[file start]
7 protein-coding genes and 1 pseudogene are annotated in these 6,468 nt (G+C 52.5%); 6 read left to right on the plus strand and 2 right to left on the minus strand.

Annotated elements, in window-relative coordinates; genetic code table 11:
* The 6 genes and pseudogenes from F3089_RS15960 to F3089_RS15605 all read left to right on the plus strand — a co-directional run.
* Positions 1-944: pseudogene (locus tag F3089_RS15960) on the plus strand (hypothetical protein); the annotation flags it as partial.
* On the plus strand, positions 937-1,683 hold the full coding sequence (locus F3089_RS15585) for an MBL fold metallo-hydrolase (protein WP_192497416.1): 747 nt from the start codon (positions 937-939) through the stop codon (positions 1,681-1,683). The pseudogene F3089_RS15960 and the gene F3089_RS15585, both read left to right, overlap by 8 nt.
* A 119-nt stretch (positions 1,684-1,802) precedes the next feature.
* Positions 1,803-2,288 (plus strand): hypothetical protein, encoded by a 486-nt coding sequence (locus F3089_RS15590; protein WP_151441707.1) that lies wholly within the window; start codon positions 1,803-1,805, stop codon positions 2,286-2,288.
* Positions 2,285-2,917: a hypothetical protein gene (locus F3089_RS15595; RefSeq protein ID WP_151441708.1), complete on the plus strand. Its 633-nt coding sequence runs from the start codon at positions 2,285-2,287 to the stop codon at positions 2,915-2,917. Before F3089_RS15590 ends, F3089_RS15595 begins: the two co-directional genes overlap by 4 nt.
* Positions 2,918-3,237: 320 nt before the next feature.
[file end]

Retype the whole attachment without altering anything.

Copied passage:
7 protein-coding genes and 1 pseudogene are annotated in these 6,468 nt (G+C 52.5%); 6 read left to right on the plus strand and 2 right to left on the minus strand.

Annotated elements, in window-relative coordinates; genetic code table 11:
* The 6 genes and pseudogenes from F3089_RS15960 to F3089_RS15605 all read left to right on the plus strand — a co-directional run.
* Positions 1-944: pseudogene (locus tag F3089_RS15960) on the plus strand (hypothetical protein); the annotation flags it as partial.
* On the plus strand, positions 937-1,683 hold the full coding sequence (locus F3089_RS15585) for an MBL fold metallo-hydrolase (protein WP_192497416.1): 747 nt from the start codon (positions 937-939) through the stop codon (positions 1,681-1,683). The pseudogene F3089_RS15960 and the gene F3089_RS15585, both read left to right, overlap by 8 nt.
* A 119-nt stretch (positions 1,684-1,802) precedes the next feature.
* Positions 1,803-2,288 (plus strand): hypothetical protein, encoded by a 486-nt coding sequence (locus F3089_RS15590; protein WP_151441707.1) that lies wholly within the window; start codon positions 1,803-1,805, stop codon positions 2,286-2,288.
* Positions 2,285-2,917: a hypothetical protein gene (locus F3089_RS15595; RefSeq protein ID WP_151441708.1), complete on the plus strand. Its 633-nt coding sequence runs from the start codon at positions 2,285-2,287 to the stop codon at positions 2,915-2,917. Before F3089_RS15590 ends, F3089_RS15595 begins: the two co-directional genes overlap by 4 nt.
* Positions 2,918-3,237: 320 nt before the next feature.